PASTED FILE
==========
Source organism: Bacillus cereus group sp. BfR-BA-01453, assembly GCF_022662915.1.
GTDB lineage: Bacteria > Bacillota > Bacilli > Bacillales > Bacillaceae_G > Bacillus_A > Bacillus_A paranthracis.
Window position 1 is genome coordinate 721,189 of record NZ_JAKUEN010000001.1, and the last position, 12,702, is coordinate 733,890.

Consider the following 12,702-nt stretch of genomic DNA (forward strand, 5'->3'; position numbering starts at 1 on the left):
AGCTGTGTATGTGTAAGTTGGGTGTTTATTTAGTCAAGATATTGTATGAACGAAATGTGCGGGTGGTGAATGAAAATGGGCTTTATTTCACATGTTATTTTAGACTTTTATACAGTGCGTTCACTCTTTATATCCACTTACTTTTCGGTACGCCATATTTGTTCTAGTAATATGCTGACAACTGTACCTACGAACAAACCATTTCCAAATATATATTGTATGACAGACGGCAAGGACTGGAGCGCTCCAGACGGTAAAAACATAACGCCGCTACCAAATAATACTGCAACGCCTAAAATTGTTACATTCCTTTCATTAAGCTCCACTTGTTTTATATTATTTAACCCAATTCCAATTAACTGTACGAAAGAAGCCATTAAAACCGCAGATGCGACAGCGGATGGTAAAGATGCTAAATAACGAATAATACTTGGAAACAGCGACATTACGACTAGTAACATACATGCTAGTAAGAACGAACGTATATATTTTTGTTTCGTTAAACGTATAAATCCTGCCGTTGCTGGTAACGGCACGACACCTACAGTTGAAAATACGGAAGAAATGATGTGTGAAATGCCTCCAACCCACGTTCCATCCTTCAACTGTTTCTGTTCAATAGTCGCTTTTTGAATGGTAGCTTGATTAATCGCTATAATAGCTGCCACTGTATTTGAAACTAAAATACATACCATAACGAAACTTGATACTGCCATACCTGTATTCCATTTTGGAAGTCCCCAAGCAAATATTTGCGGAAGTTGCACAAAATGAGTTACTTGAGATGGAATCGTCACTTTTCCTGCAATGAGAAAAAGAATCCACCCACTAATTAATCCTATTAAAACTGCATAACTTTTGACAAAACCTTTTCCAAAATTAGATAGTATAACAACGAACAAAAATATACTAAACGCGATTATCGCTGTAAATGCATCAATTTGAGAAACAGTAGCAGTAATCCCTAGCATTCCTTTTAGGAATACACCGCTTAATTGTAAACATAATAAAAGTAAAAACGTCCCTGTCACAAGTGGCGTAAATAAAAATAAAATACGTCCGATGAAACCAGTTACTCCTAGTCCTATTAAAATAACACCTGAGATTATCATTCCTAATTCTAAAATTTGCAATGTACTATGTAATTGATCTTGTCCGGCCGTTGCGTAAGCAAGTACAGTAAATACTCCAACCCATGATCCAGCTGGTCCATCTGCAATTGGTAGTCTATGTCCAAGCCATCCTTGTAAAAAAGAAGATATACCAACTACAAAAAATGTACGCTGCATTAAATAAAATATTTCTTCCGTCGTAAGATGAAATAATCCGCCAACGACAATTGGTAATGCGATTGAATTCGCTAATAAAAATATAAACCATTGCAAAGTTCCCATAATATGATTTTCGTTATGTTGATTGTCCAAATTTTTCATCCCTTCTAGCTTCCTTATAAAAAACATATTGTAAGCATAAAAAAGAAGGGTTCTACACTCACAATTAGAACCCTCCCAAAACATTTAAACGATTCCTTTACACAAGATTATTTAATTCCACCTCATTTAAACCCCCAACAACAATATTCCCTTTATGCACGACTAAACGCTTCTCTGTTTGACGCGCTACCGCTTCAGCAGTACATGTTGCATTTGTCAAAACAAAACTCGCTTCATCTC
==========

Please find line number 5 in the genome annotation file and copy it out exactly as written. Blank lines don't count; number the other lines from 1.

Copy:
AGCTGTGTATGTGTAAGTTGGGTGTTTATTTAGTCAAGATATTGTATGAACGAAATGTGCGGGTGGTGAATGAAAATGGGCTTTATTTCACATGTTATTTTAGACTTTTATACAGTGCGTTCACTCTTTATATCCACTTACTTTTCGGTACGCCATATTTGTTCTAGTAATATGCTGACAACTGTACCTACGAACAAACCATTTCCAAATATATATTGTATGACAGACGGCAAGGACTGGAGCGCTCCAGACGGTAAAAACATAACGCCGCTACCAAATAATACTGCAACGCCTAAAATTGTTACATTCCTTTCATTAAGCTCCACTTGTTTTATATTATTTAACCCAATTCCAATTAACTGTACGAAAGAAGCCATTAAAACCGCAGATGCGACAGCGGATGGTAAAGATGCTAAATAACGAATAATACTTGGAAACAGCGACATTACGACTAGTAACATACATGCTAGTAAGAACGAACGTATATATTTTTGTTTCGTTAAACGTATAAATCCTGCCGTTGCTGGTAACGGCACGACACCTACAGTTGAAAATACGGAAGAAATGATGTGTGAAATGCCTCCAACCCACGTTCCATCCTTCAACTGTTTCTGTTCAATAGTCGCTTTTTGAATGGTAGCTTGATTAATCGCTATAATAGCTGCCACTGTATTTGAAACTAAAATACATACCATAACGAAACTTGATACTGCCATACCTGTATTCCATTTTGGAAGTCCCCAAGCAAATATTTGCGGAAGTTGCACAAAATGAGTTACTTGAGATGGAATCGTCACTTTTCCTGCAATGAGAAAAAGAATCCACCCACTAATTAATCCTATTAAAACTGCATAACTTTTGACAAAACCTTTTCCAAAATTAGATAGTATAACAACGAACAAAAATATACTAAACGCGATTATCGCTGTAAATGCATCAATTTGAGAAACAGTAGCAGTAATCCCTAGCATTCCTTTTAGGAATACACCGCTTAATTGTAAACATAATAAAAGTAAAAACGTCCCTGTCACAAGTGGCGTAAATAAAAATAAAATACGTCCGATGAAACCAGTTACTCCTAGTCCTATTAAAATAACACCTGAGATTATCATTCCTAATTCTAAAATTTGCAATGTACTATGTAATTGATCTTGTCCGGCCGTTGCGTAAGCAAGTACAGTAAATACTCCAACCCATGATCCAGCTGGTCCATCTGCAATTGGTAGTCTATGTCCAAGCCATCCTTGTAAAAAAGAAGATATACCAACTACAAAAAATGTACGCTGCATTAAATAAAATATTTCTTCCGTCGTAAGATGAAATAATCCGCCAACGACAATTGGTAATGCGATTGAATTCGCTAATAAAAATATAAACCATTGCAAAGTTCCCATAATATGATTTTCGTTATGTTGATTGTCCAAATTTTTCATCCCTTCTAGCTTCCTTATAAAAAACATATTGTAAGCATAAAAAAGAAGGGTTCTACACTCACAATTAGAACCCTCCCAAAACATTTAAACGATTCCTTTACACAAGATTATTTAATTCCACCTCATTTAAACCCCCAACAACAATATTCCCTTTATGCACGACTAAACGCTTCTCTGTTTGACGCGCTACCGCTTCAGCAGTACATGTTGCATTTGTCAAAACAAAACTCGCTTCATCTC